Nutrient Validation In Women's Lifestyle Validation Study

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Nutrient Validation In Women's Lifestyle Validation Study

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Title: Nutrient Validation In Women's Lifestyle Validation Study
Author: Yuan, Changzheng ORCID  0000-0002-2389-8752
Citation: Yuan, Changzheng. 2015. Nutrient Validation In Women's Lifestyle Validation Study. Doctoral dissertation, Harvard T.H. Chan School of Public Health.
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Abstract: Nutritional factors have been intensively studied as important determinants of many diseases. Food frequency questionnaires (FFQ), dietary records, 24-hour dietary recalls, nutrient biomarkers are important dietary assessment methods, and are subject to various sources of measurement error. Given the limitations of these methods, much effort has been devoted to refining them and evaluating their ability to measure diet. This dissertation focused on evaluating the performance of a semi-quantitative FFQ (SFFQ), multiple web-based automated-self-administered 24-hour recalls (ASA24), 7-day dietary records (7DDR) and biochemical indicators in assessing nutrient intakes among women. Intraclass correlation coefficient, Spearman correlation coefficient, and validity coefficient calculated by method of triads were used to evaluate the reproducibility and validity of each dietary method.

The first paper evaluated the performance of a 152-item SFFQ comparing intakes of nutrients estimated by SFFQ with those measured by the average of two 7DDR, and of four ASA24s kept over a one-year period. The study SFFQ performed consistently well when compared with multiple diet records, and that modifications to the questionnaire over time have adequately taken into account the changes in the food supply and eating patterns that have occurred since 1980. Multiple ASA24s can provide similar estimates of validity as dietary records if day-to-day variation is taken into account.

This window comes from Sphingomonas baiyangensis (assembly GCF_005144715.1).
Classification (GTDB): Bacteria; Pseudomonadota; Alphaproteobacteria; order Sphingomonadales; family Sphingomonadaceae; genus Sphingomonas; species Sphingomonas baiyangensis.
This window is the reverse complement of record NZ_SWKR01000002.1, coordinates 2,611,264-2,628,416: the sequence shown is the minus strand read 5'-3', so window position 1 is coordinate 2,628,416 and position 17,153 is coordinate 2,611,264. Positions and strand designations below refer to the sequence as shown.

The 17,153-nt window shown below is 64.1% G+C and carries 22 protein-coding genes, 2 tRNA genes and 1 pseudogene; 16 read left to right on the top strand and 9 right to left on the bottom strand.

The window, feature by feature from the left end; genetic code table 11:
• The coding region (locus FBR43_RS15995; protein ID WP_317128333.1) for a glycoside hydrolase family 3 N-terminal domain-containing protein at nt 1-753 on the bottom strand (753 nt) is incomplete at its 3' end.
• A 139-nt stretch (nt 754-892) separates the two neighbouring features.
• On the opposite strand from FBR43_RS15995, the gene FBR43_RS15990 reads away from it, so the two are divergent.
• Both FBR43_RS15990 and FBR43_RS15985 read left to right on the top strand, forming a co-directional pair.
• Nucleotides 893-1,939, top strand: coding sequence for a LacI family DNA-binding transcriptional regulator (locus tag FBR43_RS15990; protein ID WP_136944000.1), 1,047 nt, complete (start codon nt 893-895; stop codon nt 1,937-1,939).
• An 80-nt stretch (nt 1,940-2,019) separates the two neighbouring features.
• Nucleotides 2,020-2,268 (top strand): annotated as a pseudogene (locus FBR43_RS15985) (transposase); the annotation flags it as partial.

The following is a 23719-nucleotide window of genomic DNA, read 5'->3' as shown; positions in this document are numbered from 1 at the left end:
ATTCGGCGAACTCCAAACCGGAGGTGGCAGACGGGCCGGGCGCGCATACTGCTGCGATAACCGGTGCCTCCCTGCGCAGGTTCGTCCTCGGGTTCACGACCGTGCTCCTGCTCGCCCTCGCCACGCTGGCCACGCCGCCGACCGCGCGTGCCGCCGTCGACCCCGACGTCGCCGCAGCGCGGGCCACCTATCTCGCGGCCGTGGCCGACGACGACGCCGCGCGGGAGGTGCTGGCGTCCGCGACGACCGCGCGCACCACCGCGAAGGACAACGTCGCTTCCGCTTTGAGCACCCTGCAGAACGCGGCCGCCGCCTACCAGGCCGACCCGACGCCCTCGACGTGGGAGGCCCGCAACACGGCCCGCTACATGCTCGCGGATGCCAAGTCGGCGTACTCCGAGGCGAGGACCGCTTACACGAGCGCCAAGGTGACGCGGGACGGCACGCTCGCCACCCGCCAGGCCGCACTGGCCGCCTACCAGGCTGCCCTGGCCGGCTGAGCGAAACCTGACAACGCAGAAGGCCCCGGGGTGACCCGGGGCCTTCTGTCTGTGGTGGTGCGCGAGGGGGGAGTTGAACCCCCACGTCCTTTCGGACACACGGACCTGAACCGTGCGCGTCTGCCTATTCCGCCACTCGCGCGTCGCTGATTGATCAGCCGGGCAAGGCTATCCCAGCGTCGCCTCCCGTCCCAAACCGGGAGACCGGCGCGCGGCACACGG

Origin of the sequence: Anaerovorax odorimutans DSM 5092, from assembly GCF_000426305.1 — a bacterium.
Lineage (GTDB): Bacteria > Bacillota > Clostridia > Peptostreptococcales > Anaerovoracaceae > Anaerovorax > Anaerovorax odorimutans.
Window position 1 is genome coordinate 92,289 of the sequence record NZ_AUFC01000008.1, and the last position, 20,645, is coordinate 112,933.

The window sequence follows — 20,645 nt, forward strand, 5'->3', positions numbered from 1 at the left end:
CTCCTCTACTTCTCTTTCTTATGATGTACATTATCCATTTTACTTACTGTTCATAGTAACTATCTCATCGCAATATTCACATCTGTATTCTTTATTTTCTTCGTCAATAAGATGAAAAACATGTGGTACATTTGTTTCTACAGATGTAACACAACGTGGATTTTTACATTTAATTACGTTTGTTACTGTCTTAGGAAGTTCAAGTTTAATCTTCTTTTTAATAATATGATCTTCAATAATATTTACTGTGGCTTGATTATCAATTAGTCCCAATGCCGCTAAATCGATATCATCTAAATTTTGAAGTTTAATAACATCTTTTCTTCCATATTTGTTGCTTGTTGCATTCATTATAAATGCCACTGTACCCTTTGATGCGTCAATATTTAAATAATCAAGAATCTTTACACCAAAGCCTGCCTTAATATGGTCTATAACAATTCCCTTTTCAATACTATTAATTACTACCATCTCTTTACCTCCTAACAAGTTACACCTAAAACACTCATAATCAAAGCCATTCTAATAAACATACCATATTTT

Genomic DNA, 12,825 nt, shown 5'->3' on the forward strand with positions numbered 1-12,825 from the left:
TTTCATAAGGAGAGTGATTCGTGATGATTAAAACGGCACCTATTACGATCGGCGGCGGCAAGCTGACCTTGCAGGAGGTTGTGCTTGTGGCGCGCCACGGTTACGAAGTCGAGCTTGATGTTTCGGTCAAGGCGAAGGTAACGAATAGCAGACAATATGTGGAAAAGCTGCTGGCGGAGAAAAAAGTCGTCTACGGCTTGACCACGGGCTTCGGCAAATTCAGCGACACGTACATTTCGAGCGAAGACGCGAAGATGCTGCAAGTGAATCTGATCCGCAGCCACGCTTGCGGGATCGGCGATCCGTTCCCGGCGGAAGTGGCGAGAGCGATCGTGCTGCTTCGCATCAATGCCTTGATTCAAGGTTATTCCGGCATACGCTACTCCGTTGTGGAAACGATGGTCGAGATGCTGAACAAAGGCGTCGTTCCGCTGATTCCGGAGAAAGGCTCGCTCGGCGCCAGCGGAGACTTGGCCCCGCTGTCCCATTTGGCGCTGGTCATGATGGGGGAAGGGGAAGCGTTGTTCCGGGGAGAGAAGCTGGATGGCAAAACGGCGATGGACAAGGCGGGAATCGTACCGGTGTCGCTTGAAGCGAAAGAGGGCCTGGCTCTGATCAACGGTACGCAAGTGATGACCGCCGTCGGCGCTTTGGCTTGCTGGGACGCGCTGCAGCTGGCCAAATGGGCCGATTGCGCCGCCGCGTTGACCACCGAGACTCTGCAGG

The second paper explored the validity of long-term intakes of energy, protein, sodium and potassium assessed by SFFQ and ASA24s using recovery biomarkers and 7DDR as standards. The study SFFQ and averaged ASA24’s are reasonably valid measurements for energy-adjusted protein, sodium and potassium compared to multiple recovery biomarkers or dietary records. Recovery biomarkers should not be considered to be without error, including systematic within-person error.

Finally, the third paper further evaluated the validity of nutrient assessed by SFFQ and ASA24 compared with intakes by the 7DDR and plasma levels of fatty acids, carotenoids, retinol, tocopherols and folate. Again, the study SFFQ provides reasonably valid measurements for specific fatty acid, most carotenoids, alpha-tocopherol and folate compared to concentration biomarkers or dietary records. Compared to SFFQ, almost all nutrients estimated by averaged ASA24s had relatively low correlations with biomarkers, 7DDRs and estimated ‘true’ underlying intakes.
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